α ij = ε ij − λ kX ij − λ kA ∇ 2 X ij                       (20)

   In order to obtain the plastic multiplier, λ , the consistency condition for plasticity ( f = 0) is
used:

                                               ∂f             ∂f
                                        f ≡         : σ ij +       : X ij = 0                      (21)
                                              ∂σ ij          ∂X ij

COMPUTATIONAL ISSUES OF THE GRADIENT APPROACH
    In this work, the set of differential equations involve macroscale second order gradients of the
internal state variable for plasticity. In order to solve this higher order problem, the finite element
approach is used here in a similar fashion as the models proposed by de Borst et al. (1995), where
the yield condition is satisfied only in the weak form. The discretization procedure for the
displacement field u and the plasticity multiplier, λ , will require Co continuous interpolation
functions assembled in the shape function N, such that

                                         u = Na ,                    λ = NΛ                        (22)

where a is the nodal displacement vector and Λ denotes a vector of the nodal degrees of freedom
for the plastic multiplier field.



                                                         5
Discretization of the Displacement Field and the Yield Condition
   To begin with, we will assume that the loads are applied slow enough to be considered static,
and that the inertial forces are small enough to be neglected. From these assumptions, the
equilibrium equation, strains, and incremental stresses can be given as follows:

                                                   ∇ ⋅σ + ρb = 0                                     (23)

                                               ε = LT u = LT Na = Ba                                 (24)

                                                       dσ = C e dε ′                                 (25)

where b is the vector of body-forces, ρ is the density, Ce is the elastic stiffness tensor, and L is a
tensor of differential operators, the superscript T is the transpose symbol, and where B is a matrix
that relates the strain and the displacement.. The divergence term is denoted by ∇, from which the
term ∇ ⋅σ can be written in indicial notation as ∂σ ji ∂x j .
    From the assumption of additive decomposition of strains, and also assuming associative
plasticity, Eq. (25) can be written as:

                                                              ∂f    
                                               dσ = C e  dε −    dλ                                (26)
                                                              ∂σ    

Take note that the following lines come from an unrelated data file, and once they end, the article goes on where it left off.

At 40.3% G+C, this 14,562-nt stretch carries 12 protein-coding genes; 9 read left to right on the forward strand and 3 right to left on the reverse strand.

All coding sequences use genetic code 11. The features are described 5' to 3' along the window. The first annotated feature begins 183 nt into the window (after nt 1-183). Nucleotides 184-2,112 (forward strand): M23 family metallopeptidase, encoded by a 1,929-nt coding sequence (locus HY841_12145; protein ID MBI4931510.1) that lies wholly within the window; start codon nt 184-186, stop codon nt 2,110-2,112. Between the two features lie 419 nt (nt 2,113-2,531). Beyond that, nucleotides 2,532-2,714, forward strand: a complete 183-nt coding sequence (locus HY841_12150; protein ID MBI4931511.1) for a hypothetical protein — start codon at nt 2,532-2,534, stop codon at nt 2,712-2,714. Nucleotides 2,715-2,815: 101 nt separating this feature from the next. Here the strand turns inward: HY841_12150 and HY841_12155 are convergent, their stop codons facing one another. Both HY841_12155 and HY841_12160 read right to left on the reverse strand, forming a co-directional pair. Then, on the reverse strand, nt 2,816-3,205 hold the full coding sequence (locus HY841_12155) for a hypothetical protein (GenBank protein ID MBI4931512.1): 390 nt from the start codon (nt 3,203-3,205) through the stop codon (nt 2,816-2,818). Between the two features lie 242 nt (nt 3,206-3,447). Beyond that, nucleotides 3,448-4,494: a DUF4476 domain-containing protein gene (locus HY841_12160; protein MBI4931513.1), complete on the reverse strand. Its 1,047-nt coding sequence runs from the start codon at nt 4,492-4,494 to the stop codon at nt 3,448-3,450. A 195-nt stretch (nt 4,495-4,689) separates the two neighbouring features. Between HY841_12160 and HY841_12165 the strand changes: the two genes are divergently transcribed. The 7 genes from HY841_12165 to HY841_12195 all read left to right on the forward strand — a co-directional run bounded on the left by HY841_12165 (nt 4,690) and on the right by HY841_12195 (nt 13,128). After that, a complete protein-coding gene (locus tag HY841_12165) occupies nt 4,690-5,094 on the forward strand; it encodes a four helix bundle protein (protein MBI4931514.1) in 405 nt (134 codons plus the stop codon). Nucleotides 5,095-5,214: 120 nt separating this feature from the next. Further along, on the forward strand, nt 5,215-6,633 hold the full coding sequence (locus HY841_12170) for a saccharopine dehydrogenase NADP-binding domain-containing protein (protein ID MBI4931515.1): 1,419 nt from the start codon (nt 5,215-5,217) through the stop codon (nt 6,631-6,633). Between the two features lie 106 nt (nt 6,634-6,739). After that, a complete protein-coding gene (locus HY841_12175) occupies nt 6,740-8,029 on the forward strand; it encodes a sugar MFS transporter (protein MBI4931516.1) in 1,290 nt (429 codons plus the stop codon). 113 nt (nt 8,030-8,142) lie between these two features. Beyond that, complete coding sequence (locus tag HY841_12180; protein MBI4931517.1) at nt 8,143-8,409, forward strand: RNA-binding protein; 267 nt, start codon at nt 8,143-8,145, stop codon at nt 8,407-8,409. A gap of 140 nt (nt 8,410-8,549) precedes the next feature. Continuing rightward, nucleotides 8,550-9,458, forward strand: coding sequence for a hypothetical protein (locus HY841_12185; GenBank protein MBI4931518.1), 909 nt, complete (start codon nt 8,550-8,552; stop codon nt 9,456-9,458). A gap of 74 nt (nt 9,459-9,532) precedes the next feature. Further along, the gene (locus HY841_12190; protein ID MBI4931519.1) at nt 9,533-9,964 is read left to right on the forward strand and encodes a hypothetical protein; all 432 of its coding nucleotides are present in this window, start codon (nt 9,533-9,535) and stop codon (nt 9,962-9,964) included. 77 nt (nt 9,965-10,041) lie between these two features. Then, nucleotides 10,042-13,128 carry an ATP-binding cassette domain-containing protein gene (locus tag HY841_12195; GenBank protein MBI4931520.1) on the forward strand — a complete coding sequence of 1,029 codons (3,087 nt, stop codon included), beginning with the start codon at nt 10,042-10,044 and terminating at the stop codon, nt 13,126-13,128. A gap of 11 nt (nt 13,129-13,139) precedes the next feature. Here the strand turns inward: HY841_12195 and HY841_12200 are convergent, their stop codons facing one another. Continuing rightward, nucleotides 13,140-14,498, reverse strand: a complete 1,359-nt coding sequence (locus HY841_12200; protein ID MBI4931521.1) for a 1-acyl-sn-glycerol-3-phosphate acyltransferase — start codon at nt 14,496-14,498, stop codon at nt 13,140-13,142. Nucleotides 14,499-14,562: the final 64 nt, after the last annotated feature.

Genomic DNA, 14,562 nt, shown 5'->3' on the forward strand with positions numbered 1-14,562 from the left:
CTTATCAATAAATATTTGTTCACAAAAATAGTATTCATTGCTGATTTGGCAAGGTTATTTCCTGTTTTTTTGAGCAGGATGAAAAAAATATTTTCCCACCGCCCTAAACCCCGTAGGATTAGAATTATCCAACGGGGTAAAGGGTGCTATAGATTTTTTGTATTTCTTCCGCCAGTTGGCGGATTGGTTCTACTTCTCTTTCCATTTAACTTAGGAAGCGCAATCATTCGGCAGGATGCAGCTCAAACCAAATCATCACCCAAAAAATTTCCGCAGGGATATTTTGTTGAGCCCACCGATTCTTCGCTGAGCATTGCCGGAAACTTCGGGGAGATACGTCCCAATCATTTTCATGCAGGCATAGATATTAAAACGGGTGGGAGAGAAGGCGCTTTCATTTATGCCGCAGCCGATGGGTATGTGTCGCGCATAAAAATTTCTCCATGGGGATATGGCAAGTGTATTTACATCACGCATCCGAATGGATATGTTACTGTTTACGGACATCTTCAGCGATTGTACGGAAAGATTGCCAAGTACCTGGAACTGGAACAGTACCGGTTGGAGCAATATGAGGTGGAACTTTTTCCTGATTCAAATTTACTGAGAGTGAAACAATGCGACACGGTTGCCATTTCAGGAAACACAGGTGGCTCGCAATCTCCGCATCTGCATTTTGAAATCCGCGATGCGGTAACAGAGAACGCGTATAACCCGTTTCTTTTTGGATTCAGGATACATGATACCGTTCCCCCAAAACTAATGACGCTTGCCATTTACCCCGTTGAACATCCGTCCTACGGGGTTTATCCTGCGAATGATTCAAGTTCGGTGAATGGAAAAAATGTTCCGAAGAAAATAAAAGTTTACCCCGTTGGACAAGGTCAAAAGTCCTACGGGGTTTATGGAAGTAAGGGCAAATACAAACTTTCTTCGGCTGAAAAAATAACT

If we ignore body forces, we can take the weak form of Eq. (22)-1 to be:

                                               ∫δ u (      ⋅ σ j +1 ) dV = 0
                                                   T
                                                       ∇                                             (27)

where δ denotes the variation of a term. The standard boundary conditions are defined in the
following equations:

                                    ∑ νs = t                                   u = us                (28)

where ∑ is the stress tensor in matrix form, ν s is the outward normal to a surface S , and t is the
boundary traction vector. Integrating by parts, and using these standard boundary conditions Eq.
(27) can be rewritten as follows:

                                   e      ∂f         
                       ∫δ ε       C  dε −    dλ        dV = ∫ δ u t j +1 dS − ∫ δ ε σ j dV
                              T                                      T                 T
                                                                                                     (29)
                       V                  ∂σ                S                 V


    Using Eqs. (22) and (24) in this equation, the discretized equilibrium equation is written as
follows:

                                                                        
                                                                                                
                                                                                                 
              δ aT ∫ {BT Ce B da − BT Ce mNdΛ} dV = δ aT  ∫ NT t j +1 dS − ∫ BT σ j dV             (30)
                   V                                                    
                                                                        S              V        
                                                                                                 

   where:




                                                            6
                                                ∂F   ∂f 
                                           mj =     =                                                       (31)
                                                ∂σ  j  ∂σ  j

    A second set of linear system of equations may be obtained by using the yield condition that
is satisfied in a distributed sense such that

                                   ∫ δλ F ( σ
                                   V
                                                 j +1   , X j +1 , ∇ 2 X j +1 ) dV = 0                          (32)